OECD Reviews of Innovation Policy: Korea 2009

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This report assesses the current status of Korea’s innovation system and policies, and identifies where and how the government should focus its efforts to improve the country’s innovation capabilities. It finds that Korea has one of the highest rates of spending on R&D in the world, much of which is performed by private firms. It also has a highly educated labour force – as signalled by its impressive PISA performance and exceptionally high rates of tertiary level graduation – with a strong interest in science and technology.

However, a number of bottlenecks persist that hamper Korea’s economic convergence with the leading OECD economies. These include a relatively weak SME sector and weak performance in services, as well as lagging capacities to conduct leading-edge research in many areas. Furthermore, Korea faces numerous threats in the mid term, notably increased levels of competition from China and other newly-industrialising economies, the lowest fertility rate in the OECD and an ageing society, and a continuing high dependency on imports of natural resources, particularly hydrocarbons. In the shorter term, the economic crisis offers its own challenges, with the need for some policy adjustments to deal with expected falls in business investment in R&D and growing levels of unemployment among the highly skilled.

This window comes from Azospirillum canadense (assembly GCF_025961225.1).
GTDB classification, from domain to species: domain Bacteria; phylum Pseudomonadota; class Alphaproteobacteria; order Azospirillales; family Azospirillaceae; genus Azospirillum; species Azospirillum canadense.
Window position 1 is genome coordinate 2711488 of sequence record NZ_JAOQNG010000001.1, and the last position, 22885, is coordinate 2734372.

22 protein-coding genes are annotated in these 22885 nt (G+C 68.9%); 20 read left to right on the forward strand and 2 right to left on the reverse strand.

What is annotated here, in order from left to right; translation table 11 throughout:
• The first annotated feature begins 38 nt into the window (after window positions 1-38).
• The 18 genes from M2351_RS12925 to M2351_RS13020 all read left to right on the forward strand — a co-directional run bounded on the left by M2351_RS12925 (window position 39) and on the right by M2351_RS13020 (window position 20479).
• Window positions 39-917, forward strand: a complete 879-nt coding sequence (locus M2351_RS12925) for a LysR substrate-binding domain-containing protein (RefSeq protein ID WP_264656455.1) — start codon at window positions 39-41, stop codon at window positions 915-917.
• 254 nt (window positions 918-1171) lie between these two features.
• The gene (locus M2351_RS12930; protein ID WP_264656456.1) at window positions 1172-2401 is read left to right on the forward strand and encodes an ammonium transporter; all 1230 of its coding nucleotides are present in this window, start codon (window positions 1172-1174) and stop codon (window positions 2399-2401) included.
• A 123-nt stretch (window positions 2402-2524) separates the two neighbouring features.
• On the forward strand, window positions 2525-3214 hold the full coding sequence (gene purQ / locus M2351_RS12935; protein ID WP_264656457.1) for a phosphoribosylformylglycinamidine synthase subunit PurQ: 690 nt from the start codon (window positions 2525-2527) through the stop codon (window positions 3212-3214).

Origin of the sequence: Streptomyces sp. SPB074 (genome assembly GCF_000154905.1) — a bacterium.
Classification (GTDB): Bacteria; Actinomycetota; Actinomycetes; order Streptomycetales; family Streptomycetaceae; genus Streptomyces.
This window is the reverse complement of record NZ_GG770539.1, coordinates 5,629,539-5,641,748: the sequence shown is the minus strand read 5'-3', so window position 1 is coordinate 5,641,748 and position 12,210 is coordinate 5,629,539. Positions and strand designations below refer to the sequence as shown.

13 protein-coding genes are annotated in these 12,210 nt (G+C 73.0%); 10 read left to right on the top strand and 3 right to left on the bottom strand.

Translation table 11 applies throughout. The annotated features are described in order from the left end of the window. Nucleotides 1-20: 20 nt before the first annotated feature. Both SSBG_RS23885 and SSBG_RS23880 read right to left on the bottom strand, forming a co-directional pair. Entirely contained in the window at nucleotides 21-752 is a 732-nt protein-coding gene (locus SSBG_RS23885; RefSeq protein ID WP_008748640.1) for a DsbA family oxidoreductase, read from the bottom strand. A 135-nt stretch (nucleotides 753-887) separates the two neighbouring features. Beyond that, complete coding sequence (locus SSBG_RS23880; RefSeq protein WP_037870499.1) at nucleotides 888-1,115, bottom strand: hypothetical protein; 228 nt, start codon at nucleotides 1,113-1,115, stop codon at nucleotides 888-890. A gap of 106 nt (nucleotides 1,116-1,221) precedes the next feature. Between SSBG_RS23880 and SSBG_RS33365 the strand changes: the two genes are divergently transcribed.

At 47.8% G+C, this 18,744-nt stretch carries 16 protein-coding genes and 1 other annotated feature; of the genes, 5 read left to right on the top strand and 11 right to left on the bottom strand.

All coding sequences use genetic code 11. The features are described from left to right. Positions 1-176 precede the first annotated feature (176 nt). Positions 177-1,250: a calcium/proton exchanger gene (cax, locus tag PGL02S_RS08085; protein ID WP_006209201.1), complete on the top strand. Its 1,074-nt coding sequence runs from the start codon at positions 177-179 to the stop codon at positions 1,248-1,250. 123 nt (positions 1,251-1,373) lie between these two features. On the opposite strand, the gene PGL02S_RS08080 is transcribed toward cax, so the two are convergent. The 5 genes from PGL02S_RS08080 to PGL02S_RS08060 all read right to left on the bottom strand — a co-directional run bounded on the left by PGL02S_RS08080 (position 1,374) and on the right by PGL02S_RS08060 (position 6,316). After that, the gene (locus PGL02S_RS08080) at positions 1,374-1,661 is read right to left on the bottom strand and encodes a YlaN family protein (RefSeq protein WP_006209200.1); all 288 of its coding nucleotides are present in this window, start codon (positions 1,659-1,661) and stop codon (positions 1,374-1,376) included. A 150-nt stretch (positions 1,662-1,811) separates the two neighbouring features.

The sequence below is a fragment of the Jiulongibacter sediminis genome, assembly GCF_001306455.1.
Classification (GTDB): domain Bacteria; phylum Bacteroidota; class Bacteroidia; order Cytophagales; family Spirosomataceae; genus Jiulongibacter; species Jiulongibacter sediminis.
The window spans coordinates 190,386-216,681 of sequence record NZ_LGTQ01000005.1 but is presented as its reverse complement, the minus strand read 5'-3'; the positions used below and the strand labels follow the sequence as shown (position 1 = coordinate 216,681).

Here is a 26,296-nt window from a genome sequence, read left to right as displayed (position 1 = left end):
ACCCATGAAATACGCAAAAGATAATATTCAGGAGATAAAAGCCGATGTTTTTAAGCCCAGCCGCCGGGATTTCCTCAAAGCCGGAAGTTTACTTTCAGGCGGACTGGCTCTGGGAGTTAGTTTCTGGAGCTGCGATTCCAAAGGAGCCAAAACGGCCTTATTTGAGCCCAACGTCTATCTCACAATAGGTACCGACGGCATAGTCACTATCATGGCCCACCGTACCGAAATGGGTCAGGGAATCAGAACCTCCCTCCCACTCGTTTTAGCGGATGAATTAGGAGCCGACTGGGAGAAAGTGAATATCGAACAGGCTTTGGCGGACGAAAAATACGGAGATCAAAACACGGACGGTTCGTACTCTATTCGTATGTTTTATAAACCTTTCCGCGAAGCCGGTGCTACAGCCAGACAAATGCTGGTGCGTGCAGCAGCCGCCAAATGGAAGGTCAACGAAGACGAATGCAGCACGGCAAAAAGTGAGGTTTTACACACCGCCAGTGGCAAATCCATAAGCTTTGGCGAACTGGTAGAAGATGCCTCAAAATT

Évaluation générale et recommandations

En l’espace de quelques décennies, les efforts déployés par la Corée pour rattraper les principales économies mondiales ont produit des résultats exceptionnels, grâce à plusieurs vagues de modernisation du tissu industriel, qui ont permis au pays de devenir aujourd’hui un leader mondial dans certains des secteurs de très haute technologie. Le modèle de rattrapage économique de la Corée s’est longtemps caractérisé par le rôle dirigeant des pouvoirs publics, un système bancaire contrôlé par l’État et la domination du secteur industriel par les chaebol – ces grandes entreprises familiales très diversifiées. L’accumulation du capital et l’augmentation du volume de travail – rendues possibles par le taux d’investissement productif le plus fort de la zone OCDE et l’accroissement de la participation au marché du travail d’une population croissante et d’une culture laborieuse – ont été les principaux moteurs de la croissance coréenne.

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